Running Shoes and Running Economy

I have been meaning for a while to write an article on all the differing results on the studies that have looked at running economy in traditional running shoes vs barefoot or minimalism. I wanted to create a table of all the studies to look at the results. I still will do that, but we have just had a flurry of new studies on this topic in the abstract book for the American College of Sports Medicine meeting to be held in Indianapolis 28 May-1 June. Without getting into the details, here are the conclusions of them:

From Sougiannis et al:

There are no significant changes in running economy with first time use of minimalist shoes. Kinematics data can be used to infer that novices to MS running can transition gait patterns during long duration runs, but these changes are highly variable and indicate a prolonged learning period.

From Cusack et al:

Adaptation to minimal footwear does not affect metabolic efficiency. The use of minimal footwear did not provide an advantage over standard running shoes despite a reduction in shoe mass (μ 217g). Chronic use of minimal footwear may provide alternative biomechanical stress of the lower extremity; however, the consequences are unknown.

From Braun et al:

While performing sub-maximal, fixed-velocity running under differing shod conditions, RE and related CR measures were not found to be significantly altered in a sample of well-trained, female distance runners. However, the higher oxygen uptake trend in RS was associated with a ~5.8% greater oxygen uptake compared to BF. Such a difference could confer considerable energy conservation over a long distance run in a BF runner. Whether this would translate into performance enhancement should be investigated.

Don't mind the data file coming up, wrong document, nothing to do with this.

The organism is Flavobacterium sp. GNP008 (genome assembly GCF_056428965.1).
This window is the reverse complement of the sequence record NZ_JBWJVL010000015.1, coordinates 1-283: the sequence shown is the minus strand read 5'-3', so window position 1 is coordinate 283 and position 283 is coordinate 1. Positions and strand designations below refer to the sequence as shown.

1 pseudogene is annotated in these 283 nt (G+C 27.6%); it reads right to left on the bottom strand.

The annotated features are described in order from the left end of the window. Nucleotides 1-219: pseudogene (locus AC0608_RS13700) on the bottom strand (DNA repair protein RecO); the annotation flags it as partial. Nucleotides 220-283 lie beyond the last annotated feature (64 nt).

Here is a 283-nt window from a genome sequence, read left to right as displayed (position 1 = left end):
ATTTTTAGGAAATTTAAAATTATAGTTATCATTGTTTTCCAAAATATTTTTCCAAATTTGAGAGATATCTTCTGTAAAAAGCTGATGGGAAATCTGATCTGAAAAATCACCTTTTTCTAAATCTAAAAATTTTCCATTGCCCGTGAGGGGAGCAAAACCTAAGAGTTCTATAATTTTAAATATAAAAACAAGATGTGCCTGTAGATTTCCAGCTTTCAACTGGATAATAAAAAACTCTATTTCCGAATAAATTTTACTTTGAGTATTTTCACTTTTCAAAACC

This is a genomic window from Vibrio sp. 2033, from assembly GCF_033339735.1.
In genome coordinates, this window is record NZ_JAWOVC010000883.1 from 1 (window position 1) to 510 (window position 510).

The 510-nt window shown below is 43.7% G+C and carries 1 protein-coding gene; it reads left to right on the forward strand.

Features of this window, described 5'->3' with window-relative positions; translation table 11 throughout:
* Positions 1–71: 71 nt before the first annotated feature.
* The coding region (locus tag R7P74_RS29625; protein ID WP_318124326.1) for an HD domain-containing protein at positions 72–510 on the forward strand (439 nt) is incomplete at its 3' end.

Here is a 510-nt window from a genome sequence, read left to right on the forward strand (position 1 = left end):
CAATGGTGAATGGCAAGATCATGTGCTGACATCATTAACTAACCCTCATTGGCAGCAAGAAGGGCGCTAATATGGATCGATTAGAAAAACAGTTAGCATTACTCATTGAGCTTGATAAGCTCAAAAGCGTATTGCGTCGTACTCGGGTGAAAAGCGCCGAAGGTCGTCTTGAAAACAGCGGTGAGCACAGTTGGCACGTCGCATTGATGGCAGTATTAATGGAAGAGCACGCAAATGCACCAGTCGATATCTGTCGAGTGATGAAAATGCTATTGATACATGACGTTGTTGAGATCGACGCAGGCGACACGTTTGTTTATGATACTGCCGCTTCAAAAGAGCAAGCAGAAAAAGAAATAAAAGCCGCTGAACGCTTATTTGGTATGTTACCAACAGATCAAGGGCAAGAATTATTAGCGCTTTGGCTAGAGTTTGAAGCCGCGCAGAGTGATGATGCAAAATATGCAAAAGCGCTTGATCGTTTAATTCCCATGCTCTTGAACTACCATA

From Van Wagenen et al:

Overall, RE improved for both training groups, however there was no significant difference in the improvement of RE between groups in either shoe condition. Improvements in RE may have been caused by more consistent training as a result of participation in this study. In addition, the sub-maximal test may have allowed for more variability in individual intensities, and therefore, may not be as sensitive as VO2max testing in assessing changes in RE specific to shoe type

From Vincent et al:

In trained mid-forefoot runners experienced with barefoot running, there are not significant metabolic differences and fuel use patterns between shod and barefoot running conditions longer than a few minutes in duration. It is likely that experienced participants were able to titrate kinematics and muscle activation to standardize energy output and fuel use for a given running distance and speed irrespective of shoe wear

NONE of them found any advantage to running economy using minimalist footwear! Even I was surprised at that. I will get to the article on running economy soon, but I now have 5 more studies to include in it! The abstracts have been posted in this thread as well as being available in the meeting abstract book.

As always, I go where the evidence takes me.

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2 Responses to Running Shoes and Running Economy

  1. Alex December 31, 2013 at 10:06 am #

    How about this one?

    Does it has any meaning while most studies says otherwise?

    • Craig Payne December 31, 2013 at 5:57 pm #

      That study showed that there was an improvement in running economy in those who became habituated to a barefoot condition. It was only one of a few that have showed that. It highlights the mixed results that are being seen in the running economy studies of barefoot vs shod and the forefoot/midfoot vs rearfoot. The data is not clear one way or another. For anyone to claim that one condition is more economical than another is talking nonsense.

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